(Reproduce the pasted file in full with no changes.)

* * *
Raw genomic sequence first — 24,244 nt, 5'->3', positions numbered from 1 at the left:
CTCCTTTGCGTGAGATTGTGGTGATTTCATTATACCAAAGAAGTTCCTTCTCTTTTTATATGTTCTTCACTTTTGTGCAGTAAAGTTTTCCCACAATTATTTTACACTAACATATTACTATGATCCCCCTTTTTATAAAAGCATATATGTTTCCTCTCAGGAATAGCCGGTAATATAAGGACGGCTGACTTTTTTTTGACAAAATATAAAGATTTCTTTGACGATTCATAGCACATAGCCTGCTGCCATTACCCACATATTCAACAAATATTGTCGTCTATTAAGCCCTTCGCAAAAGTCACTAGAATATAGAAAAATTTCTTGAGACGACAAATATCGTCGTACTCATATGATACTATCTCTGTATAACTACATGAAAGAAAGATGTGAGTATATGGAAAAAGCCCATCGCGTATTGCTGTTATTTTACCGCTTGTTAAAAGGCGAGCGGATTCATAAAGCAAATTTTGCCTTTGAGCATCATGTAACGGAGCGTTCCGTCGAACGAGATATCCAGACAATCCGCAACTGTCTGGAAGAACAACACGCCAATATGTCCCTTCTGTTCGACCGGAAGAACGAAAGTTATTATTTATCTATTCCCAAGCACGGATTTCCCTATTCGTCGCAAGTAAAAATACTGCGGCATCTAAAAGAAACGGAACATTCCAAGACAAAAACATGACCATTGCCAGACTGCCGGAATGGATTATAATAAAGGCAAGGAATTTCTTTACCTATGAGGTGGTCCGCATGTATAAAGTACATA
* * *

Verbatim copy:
Raw genomic sequence first — 24,244 nt, 5'->3', positions numbered from 1 at the left:
CTCCTTTGCGTGAGATTGTGGTGATTTCATTATACCAAAGAAGTTCCTTCTCTTTTTATATGTTCTTCACTTTTGTGCAGTAAAGTTTTCCCACAATTATTTTACACTAACATATTACTATGATCCCCCTTTTTATAAAAGCATATATGTTTCCTCTCAGGAATAGCCGGTAATATAAGGACGGCTGACTTTTTTTTGACAAAATATAAAGATTTCTTTGACGATTCATAGCACATAGCCTGCTGCCATTACCCACATATTCAACAAATATTGTCGTCTATTAAGCCCTTCGCAAAAGTCACTAGAATATAGAAAAATTTCTTGAGACGACAAATATCGTCGTACTCATATGATACTATCTCTGTATAACTACATGAAAGAAAGATGTGAGTATATGGAAAAAGCCCATCGCGTATTGCTGTTATTTTACCGCTTGTTAAAAGGCGAGCGGATTCATAAAGCAAATTTTGCCTTTGAGCATCATGTAACGGAGCGTTCCGTCGAACGAGATATCCAGACAATCCGCAACTGTCTGGAAGAACAACACGCCAATATGTCCCTTCTGTTCGACCGGAAGAACGAAAGTTATTATTTATCTATTCCCAAGCACGGATTTCCCTATTCGTCGCAAGTAAAAATACTGCGGCATCTAAAAGAAACGGAACATTCCAAGACAAAAACATGACCATTGCCAGACTGCCGGAATGGATTATAATAAAGGCAAGGAATTTCTTTACCTATGAGGTGGTCCGCATGTATAAAGTACATA